One can construct noble reasons for Peyton Place to have existed and become popular after the fact; one can argue for a liberating effect it may have had on its female readership and so on, but that requires a blinkered reading of the text. In the novel itself, the most palpable motive for what it exposes about small-town life is that it will boost the book’s sales, the lesson Allison seems to learn in the book and a lesson proven by the novel’s marketing campaign and its subsequent success across several media platforms. For though Peyton Place seems like a critique of small-town gossip’s regulatory function of enforcing a moral and traditional code of conduct—and it certainly indulges the juvenile fantasy of being the herald who broadcasts all the secrets that structure the repressive code and thus brings down the walls of Jericho—the novel is just that gossip served up for consumption by strangers with nothing invested in the code. It doesn’t destroy the code’s power, it just amplifies the code so it has power on a bigger stage, transforming it at the same time so that its prohibitions become provocations. On the small town level, gossip is like a confession carried out by townsfolk that serves to solidify the individuality of its subjects, but on the level that Peyton Place as media phenomenon promises, being talked about just makes one famous and interesting, to those who have no reason to want to see you disciplined according to the local mores.

Thus the novel supports an ideological framework that has become omnipresent now: that you want to be gossiped about, as that is what makes you exist in a way that transcends friends and family. Being the subject of gossip is the pathway to fame, and media creations like Peyton Place will spread your notoriety. The novel can be seen as a guide to what sorts of behavior counts as exciting scandal, thus updating for the mid-20th century the information supplied by scandal novels since the invention of the genre. Peyton Place is a bourgeois version of Delarivière Manley‘s romans à clef from the early 18th century that tracked and popularized aristocratic scandals of the time, helping forge the very definition of what was to be considered scandalous. (Incidentally, her books—The New Atalantis is the most notable—are as unreadable as Metalious’s.) Being talked about no longer individuates one simply to impose disciplinary control, instead it calls one into being for a mass audience, on a level where personality traits are irrelevant compared with the sensations one can transmit vicariously for captivated observers. In other words, one goes from being a shameful internal exile in a small town to becoming a celebrity who is beyond moral judgment.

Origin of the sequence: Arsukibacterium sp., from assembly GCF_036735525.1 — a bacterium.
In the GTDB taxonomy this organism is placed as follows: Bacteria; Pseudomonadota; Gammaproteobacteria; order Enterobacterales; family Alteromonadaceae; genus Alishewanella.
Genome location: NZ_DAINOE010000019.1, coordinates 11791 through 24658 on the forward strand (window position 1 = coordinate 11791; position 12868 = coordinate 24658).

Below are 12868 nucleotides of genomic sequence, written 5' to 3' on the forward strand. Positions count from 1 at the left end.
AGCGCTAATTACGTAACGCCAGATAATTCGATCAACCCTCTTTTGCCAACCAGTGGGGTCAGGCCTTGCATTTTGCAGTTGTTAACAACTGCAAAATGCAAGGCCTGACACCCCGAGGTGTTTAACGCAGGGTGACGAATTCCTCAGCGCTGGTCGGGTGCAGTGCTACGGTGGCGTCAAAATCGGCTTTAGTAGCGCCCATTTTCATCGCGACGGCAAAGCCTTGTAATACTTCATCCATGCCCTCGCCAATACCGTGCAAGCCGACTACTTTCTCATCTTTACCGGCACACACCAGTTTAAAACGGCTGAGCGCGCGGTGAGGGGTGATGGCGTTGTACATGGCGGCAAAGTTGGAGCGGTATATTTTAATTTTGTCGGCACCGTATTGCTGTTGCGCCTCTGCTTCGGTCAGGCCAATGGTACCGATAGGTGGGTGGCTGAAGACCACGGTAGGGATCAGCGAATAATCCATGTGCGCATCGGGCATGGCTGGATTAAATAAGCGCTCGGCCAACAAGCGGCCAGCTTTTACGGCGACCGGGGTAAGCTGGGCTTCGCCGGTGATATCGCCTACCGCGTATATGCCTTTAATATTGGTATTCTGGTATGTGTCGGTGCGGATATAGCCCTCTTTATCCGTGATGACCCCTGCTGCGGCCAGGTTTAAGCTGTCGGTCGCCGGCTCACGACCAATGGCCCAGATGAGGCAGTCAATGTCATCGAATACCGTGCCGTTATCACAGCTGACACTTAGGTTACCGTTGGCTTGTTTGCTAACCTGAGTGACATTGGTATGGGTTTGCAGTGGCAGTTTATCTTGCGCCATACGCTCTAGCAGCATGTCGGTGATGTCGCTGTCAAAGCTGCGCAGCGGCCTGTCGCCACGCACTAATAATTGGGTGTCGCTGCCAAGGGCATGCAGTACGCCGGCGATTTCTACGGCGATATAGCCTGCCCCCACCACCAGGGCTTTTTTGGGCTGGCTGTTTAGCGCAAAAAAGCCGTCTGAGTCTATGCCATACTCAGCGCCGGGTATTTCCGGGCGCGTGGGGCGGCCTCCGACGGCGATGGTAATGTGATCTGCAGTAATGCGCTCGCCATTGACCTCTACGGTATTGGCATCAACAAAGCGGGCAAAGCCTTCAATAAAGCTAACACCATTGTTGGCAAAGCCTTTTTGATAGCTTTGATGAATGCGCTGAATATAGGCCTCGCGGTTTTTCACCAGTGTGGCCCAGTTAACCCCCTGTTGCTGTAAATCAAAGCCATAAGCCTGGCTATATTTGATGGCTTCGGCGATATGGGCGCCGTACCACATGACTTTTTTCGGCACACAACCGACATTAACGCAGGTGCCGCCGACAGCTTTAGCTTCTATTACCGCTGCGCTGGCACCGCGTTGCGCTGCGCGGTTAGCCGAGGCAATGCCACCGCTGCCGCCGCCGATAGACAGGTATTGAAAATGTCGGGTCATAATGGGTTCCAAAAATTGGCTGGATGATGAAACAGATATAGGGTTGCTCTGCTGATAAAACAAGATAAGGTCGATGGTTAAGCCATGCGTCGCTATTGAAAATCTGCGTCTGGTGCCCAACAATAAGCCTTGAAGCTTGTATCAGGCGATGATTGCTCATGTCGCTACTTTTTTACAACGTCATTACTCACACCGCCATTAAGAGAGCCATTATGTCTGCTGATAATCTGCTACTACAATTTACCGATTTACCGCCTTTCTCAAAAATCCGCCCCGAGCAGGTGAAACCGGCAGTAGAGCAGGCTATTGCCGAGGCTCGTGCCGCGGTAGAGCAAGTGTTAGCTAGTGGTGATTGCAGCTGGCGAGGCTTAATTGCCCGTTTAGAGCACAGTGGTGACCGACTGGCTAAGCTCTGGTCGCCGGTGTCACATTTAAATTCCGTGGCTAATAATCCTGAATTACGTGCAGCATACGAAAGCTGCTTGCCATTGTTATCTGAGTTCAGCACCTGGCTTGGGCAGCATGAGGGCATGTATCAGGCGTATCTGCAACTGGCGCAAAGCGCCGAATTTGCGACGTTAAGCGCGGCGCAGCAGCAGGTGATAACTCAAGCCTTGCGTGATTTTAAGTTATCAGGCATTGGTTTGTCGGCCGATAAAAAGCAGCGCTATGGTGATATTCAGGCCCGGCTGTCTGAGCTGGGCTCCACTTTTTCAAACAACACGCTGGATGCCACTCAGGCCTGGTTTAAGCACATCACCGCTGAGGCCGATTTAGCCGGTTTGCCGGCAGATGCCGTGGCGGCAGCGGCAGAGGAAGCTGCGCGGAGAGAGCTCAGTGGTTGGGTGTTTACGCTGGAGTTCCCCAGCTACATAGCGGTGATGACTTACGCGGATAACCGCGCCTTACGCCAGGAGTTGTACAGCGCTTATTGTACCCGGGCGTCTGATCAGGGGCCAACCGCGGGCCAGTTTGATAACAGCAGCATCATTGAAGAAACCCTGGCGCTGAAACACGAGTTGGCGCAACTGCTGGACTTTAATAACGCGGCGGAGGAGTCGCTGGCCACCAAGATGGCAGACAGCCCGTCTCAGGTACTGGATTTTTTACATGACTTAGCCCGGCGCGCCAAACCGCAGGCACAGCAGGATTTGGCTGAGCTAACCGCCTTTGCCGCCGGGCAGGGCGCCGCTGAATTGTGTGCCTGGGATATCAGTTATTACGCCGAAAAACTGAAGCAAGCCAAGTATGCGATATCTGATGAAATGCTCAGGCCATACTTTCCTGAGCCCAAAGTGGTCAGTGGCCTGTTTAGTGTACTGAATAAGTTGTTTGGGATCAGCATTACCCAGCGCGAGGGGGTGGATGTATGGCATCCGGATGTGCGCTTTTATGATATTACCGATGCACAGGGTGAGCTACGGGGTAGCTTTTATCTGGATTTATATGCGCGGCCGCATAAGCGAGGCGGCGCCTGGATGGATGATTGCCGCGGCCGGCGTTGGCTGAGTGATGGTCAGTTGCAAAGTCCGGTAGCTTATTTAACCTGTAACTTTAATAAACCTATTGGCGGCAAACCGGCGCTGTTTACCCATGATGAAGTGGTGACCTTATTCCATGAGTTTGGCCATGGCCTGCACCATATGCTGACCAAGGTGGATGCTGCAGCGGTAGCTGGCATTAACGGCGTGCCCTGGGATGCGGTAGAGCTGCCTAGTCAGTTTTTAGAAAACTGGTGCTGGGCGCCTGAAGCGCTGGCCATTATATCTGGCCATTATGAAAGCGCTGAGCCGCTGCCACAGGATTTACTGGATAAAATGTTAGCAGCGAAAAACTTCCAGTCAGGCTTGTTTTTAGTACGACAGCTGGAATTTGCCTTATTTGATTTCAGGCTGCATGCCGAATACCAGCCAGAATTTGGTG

The lesson of Peyton Place as a phenomenon is that on the level of mass popularity, being interesting trumps being moral. And a new set of values is born that applies not to communities (and is unenforceable by communities) but instead applied to individuals participating in a mass culture that isolates them from community with a promise of larger-than-life notoriety. Thus “being a slut” is bad when it is restricted to the eyes of your neighbors; on The Real World though, it is awesome. What makes you scandalous locally makes you fabulous nationally. Hence the impulse to disclose all sorts of embarrassing personal incidents are on TV that one would other wise keep private. And when they are disclosed, they are shared in the manner that Peyton Place exposes them, with a ruthless bluntness that presumes that secrets are always best exposed, for everyone’s sake—that anything less than full disclosure an exposure is some form of prudish hypocrisy. The shallowness of the novel’s characters is now the shallowness we aspire to, for it seems to promise the most widespread recognition we can hope for. We can spread ourselves thin across all the media available for us to disseminate our image and maybe if we are lucky disappear into a sublime ubiquity.